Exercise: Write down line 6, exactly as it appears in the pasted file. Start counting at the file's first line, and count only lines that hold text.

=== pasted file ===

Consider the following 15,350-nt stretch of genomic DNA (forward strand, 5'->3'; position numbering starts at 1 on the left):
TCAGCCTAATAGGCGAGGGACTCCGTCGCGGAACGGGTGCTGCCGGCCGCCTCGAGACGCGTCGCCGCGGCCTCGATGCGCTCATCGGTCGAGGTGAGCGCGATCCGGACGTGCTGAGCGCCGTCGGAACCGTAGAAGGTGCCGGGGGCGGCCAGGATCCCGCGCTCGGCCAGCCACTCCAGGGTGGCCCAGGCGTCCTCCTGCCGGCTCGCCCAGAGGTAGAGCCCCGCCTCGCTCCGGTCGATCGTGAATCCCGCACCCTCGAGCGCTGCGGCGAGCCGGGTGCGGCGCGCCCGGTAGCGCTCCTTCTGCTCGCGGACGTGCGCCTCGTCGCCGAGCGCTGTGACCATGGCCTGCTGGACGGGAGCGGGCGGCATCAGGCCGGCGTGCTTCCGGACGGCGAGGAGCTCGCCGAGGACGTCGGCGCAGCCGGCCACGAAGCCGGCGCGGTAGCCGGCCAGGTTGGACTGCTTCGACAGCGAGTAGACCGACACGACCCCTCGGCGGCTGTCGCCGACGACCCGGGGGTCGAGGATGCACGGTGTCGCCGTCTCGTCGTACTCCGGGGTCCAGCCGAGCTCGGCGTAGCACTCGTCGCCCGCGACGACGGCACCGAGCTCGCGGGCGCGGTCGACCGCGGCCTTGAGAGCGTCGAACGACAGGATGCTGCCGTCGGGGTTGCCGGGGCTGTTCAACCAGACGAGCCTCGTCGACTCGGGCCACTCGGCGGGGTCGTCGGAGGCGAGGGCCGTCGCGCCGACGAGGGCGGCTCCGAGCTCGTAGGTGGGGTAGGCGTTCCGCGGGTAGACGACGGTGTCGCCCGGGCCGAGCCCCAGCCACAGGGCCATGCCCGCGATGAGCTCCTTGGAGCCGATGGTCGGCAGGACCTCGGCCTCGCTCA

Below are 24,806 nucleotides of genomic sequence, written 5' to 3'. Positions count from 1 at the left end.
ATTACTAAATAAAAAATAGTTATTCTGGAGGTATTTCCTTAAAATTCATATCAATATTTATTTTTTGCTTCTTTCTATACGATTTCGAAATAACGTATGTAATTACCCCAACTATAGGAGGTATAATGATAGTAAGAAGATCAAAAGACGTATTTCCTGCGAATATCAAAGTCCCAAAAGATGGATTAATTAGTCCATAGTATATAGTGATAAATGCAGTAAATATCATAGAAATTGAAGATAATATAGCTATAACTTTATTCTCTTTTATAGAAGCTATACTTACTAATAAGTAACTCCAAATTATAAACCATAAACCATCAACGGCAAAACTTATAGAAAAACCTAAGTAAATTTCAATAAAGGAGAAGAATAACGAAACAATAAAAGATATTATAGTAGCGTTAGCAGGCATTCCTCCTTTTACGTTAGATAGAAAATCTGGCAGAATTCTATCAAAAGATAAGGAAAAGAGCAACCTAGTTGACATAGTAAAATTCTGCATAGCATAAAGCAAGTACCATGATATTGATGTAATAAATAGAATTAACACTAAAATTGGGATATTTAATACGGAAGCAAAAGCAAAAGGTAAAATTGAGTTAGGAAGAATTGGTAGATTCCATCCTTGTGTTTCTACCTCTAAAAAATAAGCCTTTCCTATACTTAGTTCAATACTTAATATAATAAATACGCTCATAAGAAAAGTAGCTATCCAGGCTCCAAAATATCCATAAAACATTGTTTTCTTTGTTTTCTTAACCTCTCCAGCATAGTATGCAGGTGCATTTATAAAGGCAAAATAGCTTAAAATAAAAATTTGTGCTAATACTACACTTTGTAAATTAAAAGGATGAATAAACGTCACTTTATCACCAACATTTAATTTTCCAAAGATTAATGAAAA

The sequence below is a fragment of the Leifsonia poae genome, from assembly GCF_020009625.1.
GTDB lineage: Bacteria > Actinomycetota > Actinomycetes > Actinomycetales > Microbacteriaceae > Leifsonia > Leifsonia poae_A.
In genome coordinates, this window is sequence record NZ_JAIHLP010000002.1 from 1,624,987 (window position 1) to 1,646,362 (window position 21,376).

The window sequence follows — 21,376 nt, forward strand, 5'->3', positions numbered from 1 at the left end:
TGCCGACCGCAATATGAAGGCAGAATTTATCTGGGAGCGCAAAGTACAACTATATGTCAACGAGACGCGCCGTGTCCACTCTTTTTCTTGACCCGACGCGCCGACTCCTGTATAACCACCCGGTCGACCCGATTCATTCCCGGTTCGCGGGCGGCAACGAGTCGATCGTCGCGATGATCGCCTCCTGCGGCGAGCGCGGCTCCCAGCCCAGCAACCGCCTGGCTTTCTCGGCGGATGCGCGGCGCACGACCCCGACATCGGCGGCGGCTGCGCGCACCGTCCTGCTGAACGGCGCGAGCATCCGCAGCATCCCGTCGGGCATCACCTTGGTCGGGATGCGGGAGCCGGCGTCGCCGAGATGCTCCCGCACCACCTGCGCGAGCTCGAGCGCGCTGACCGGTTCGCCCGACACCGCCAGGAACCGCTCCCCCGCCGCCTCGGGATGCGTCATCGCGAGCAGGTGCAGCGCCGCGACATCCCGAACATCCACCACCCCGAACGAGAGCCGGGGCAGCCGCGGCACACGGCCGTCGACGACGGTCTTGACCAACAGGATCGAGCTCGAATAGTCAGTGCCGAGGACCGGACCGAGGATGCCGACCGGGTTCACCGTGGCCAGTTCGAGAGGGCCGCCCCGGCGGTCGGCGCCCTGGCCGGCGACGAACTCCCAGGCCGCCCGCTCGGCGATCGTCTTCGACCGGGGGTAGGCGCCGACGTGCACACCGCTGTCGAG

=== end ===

GTDB lineage: Bacteria > Actinomycetota > Actinomycetes > Actinomycetales > Microbacteriaceae > Leifsonia > Leifsonia poae_A.